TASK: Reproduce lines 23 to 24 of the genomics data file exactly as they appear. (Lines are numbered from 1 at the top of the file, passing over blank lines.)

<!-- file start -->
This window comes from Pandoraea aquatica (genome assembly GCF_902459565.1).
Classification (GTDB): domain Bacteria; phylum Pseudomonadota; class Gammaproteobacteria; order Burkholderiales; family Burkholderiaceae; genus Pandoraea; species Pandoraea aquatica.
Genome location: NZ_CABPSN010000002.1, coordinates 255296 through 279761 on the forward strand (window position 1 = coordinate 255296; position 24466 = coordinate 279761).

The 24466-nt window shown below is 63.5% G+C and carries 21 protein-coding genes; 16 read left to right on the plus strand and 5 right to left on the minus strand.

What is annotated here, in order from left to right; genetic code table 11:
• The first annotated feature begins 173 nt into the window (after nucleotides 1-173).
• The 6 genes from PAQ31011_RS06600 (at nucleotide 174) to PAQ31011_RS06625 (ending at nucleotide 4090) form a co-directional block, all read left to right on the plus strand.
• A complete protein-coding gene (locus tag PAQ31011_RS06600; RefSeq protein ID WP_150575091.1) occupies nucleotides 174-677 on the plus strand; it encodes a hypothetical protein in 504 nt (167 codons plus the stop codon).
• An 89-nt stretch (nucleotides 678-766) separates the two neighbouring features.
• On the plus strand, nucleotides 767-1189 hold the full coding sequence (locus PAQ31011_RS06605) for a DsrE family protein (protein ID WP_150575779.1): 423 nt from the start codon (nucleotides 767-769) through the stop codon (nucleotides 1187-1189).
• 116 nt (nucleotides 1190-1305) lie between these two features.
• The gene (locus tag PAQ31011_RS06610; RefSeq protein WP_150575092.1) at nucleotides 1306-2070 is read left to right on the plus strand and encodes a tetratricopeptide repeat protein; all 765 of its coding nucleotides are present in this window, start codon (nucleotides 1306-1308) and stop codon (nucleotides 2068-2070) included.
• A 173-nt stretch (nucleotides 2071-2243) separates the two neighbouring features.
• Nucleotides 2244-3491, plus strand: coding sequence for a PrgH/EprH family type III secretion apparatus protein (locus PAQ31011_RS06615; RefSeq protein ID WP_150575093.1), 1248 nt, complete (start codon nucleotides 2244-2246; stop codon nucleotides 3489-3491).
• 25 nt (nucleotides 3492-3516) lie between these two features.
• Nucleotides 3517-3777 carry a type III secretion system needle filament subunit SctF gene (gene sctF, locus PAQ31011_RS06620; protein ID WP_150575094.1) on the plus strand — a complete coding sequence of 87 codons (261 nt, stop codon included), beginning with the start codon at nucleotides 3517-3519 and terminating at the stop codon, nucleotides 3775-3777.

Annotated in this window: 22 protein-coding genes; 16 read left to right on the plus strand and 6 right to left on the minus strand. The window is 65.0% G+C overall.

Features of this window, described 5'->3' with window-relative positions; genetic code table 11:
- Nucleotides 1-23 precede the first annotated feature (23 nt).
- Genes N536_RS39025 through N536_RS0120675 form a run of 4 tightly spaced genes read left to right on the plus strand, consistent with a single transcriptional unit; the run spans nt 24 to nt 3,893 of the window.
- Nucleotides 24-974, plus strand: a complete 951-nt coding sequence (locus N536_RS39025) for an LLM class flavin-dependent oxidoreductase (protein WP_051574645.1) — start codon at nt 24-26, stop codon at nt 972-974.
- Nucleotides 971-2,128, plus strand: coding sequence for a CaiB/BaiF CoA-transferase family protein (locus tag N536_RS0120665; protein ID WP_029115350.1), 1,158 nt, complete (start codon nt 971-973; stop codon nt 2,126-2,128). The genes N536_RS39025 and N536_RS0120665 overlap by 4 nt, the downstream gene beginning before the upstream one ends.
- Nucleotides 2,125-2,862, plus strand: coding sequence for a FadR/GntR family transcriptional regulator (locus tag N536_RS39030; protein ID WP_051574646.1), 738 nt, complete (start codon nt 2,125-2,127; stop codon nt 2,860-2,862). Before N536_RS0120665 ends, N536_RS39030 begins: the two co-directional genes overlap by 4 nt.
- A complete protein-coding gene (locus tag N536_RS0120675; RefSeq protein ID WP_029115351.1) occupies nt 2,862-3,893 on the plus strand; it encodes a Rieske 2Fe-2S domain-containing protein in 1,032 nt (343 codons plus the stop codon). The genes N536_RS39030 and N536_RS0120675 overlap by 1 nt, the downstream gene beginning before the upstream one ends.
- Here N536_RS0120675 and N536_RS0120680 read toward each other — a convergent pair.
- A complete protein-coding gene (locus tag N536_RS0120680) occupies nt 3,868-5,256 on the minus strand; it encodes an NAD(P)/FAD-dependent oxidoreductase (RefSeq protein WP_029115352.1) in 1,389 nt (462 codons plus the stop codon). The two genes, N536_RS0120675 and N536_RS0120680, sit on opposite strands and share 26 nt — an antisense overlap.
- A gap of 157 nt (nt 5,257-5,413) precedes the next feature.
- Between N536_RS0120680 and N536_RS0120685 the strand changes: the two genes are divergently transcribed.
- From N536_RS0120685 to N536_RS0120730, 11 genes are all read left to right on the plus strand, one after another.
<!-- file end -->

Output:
- Nucleotides 2,125-2,862, plus strand: coding sequence for a FadR/GntR family transcriptional regulator (locus tag N536_RS39030; protein ID WP_051574646.1), 738 nt, complete (start codon nt 2,125-2,127; stop codon nt 2,860-2,862). Before N536_RS0120665 ends, N536_RS39030 begins: the two co-directional genes overlap by 4 nt.
- A complete protein-coding gene (locus tag N536_RS0120675; RefSeq protein ID WP_029115351.1) occupies nt 2,862-3,893 on the plus strand; it encodes a Rieske 2Fe-2S domain-containing protein in 1,032 nt (343 codons plus the stop codon). The genes N536_RS39030 and N536_RS0120675 overlap by 1 nt, the downstream gene beginning before the upstream one ends.